Originally Posted by B-Large
There is mixed evidence that screenings such as Mammograms are good practice (Irradiating 1000 women in the US to detect 1 case of BC- I guess if you are the 1 case of Cx, then you would say yes, worht it!- but does that justify increasing 999 women's risk of cancer now??)... there is mixed evidence that PSA's on men are good practice... So the case is still to be determined whether annual exams really prevent enough disease to justify the cost. I get an annual exam every year, I pay for it, rarely does it tell me anything we don't already know. Providers are compiling more and more data that will determine what testing is valuable, and what testing is wasteful.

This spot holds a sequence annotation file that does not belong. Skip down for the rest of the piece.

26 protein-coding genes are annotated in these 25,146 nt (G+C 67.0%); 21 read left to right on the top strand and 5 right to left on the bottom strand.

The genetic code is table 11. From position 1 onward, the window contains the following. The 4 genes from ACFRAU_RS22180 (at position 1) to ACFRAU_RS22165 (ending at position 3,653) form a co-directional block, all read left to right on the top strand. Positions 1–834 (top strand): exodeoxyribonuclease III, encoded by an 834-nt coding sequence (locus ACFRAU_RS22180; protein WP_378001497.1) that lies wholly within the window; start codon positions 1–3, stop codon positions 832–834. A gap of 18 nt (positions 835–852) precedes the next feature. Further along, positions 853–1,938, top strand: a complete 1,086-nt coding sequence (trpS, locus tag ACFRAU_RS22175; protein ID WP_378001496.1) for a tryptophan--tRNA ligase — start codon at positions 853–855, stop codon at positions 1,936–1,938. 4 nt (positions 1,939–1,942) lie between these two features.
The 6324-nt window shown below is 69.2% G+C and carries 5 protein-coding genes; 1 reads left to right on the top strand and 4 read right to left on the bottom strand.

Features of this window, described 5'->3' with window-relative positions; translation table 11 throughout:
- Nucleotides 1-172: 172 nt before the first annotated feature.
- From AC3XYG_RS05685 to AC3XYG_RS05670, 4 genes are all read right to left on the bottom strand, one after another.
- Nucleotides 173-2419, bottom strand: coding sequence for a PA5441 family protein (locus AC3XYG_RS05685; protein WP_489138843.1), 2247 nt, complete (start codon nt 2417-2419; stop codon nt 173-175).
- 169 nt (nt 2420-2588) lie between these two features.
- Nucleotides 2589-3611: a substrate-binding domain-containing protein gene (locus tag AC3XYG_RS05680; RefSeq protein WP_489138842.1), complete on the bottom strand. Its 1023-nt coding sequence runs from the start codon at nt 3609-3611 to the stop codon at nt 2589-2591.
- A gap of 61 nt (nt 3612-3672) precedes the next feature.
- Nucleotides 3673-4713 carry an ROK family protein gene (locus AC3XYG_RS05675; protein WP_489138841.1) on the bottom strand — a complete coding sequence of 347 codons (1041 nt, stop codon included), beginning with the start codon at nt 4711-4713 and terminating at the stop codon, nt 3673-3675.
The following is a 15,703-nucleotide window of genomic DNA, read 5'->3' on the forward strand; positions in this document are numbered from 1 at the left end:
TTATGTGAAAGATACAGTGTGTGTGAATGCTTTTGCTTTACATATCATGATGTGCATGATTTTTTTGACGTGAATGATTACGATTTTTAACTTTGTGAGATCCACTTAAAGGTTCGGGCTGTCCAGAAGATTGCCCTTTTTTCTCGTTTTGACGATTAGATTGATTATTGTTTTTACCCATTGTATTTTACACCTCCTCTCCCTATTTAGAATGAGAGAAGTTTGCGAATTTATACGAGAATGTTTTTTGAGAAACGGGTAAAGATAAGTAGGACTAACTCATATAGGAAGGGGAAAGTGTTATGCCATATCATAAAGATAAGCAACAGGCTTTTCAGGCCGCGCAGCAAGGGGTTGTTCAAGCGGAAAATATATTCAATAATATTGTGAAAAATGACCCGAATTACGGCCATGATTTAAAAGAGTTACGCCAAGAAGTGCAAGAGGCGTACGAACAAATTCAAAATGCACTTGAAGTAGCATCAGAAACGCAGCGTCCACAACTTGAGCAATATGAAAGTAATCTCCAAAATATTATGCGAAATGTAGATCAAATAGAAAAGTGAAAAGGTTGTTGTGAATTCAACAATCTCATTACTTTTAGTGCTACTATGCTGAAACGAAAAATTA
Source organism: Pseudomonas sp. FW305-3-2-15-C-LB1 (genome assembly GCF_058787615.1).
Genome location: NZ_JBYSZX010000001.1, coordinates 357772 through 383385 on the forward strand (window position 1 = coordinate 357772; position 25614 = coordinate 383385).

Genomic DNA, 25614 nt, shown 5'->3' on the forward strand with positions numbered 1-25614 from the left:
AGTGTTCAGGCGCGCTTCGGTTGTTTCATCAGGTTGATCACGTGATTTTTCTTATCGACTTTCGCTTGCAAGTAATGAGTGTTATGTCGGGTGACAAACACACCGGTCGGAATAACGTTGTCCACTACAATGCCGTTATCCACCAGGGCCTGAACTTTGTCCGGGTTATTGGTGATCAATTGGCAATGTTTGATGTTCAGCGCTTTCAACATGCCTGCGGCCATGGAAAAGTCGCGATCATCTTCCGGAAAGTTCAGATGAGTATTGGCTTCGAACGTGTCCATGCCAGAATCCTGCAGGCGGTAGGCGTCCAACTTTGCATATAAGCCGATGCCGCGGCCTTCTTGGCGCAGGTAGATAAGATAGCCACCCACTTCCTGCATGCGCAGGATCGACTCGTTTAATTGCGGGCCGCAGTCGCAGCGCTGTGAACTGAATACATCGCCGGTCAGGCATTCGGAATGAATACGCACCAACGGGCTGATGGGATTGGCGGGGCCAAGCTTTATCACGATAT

In the end, does a $200 exam and bloodwork makes sense? Probabaly. But I think people should have to pay for it out of their pocket, it gets the invested in their health and give them perpective on cost.
CBO has basically flat out said that preventative medicine overall costs more money, it doesn't save money.
That's not to say the health and peace-of-mind benefits aren't worth anything. But once the 'it saves us all money' argument is off the table, there's no reason that Joe should be forced to pay for Jim's annual physical just because Jim feels better about his health afterwards.
Insurance is meant for dealing with the unpredictable. Not for the routine. If it's used for routine stuff, the only purpose it serves is hiding true costs from consumers, which is never a good thing.